It’s hard to bring something new and fresh to the Great American Songbook, but Cambridge-based singer and pianist, Robin Phillips, has just done that with Re-Versed. A keen music historian, Phillips has previously delved deep into the history of swing, blues and Chet Baker - to reference just a few of his previous projects.
Re-Versed sees Robin uncover some of the missing, ‘sectional’ verses from some of the classics - introductions that appeared in musicals, framing the song, but lost in the annals of time, or verses that got dropped in the best-known hit single versions of the song, and were subsequently forgotten.
The album opens with Time After Time, a song Robin explored as part of his Chet Baker project. The delightful lyrics were written by Sammy Cahn in 1946, with music by Jule Styne. The opening verse is restored. The vocal, and added backing vocal, by Robin Phillips is a delight, and he adds a fine piano solo for good measure. There’s also a strong alto solo, courtesy of Sammy Mayne.
Fran Landesman’s excellent Spring Can Really Hang You Up The Most is next. Phillips again restores the original introduction, accompanying himself on piano, before Seb De Krom’s swinging drumming brings in the well-known refrain. I love the swinging intro to It Had To Be You, which Phillips handles with style - and brings a fresh feel to the tune.
As Times Goes By was originally written by Herman Hupfeld for the musical Everybody’s Welcome in 1931, before re-discovered in the movie Casablanca eleven years later. The original theatre verse doesn’t really add much, and is more of a historical curiosity - but Phillips and his band deliver a terrific, swinging version of the tune.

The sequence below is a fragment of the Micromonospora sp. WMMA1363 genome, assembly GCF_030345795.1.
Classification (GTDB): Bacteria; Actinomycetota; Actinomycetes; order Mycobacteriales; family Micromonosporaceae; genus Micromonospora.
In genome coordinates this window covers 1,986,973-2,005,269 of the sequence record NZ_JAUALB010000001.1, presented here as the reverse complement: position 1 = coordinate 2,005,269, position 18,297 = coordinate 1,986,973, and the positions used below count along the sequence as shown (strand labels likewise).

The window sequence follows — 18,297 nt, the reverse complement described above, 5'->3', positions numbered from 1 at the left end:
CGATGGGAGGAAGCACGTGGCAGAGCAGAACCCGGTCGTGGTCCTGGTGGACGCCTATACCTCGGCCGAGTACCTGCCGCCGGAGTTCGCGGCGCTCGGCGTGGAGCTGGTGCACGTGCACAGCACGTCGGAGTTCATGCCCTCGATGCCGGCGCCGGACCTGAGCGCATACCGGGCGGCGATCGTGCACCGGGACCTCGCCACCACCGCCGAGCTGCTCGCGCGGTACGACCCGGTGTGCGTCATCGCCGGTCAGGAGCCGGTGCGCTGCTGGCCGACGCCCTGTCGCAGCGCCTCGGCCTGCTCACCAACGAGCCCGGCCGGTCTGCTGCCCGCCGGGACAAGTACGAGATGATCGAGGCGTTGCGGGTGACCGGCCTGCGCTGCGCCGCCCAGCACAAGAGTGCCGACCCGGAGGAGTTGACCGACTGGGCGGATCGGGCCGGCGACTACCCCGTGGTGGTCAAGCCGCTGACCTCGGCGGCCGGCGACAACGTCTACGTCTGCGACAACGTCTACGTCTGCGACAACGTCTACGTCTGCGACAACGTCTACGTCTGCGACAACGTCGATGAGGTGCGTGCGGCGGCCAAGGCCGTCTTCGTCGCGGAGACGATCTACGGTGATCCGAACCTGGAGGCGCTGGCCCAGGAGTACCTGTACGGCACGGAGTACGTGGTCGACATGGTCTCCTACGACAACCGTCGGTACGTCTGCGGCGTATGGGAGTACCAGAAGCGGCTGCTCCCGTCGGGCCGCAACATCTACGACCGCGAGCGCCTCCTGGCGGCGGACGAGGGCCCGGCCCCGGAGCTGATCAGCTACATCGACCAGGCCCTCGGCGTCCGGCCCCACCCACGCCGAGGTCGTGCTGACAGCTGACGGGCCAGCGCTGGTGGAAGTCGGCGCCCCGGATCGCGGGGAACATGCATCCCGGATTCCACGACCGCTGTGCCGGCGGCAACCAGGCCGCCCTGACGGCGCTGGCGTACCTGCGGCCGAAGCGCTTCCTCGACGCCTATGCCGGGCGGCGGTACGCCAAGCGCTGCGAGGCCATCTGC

Listen to As Time Goes By here:
These Foolish Things is one of the album’s highlights, a great example of a verse that should have never gone missing! There’s a lovely piano solo by Phillips himself, and some melodic bass playing too, courtesy of Jihad Darwish. It’s nice to hear the vocal version of On Green Dolphin Street for a change, but They Can’t Take That Away From Me is even better, with Phillips completely reinterpreting the tune, to great effect. His funky playing is a revelation here, and there’s a fabulous solo by the great Brandon Allen, who impresses, as always.
The album closes with Don’t Blame Me, which I associate with Nat ‘King’ Cole. There’s a fantastic acappella intro, complete with handclaps, before the band kicks in. Fine solos, too, courtesy of Phillips and Allen, before the handclaps return. A great way to close the album, providing conclusive proof that it’s still possible to find something new in the standards - even after all these years.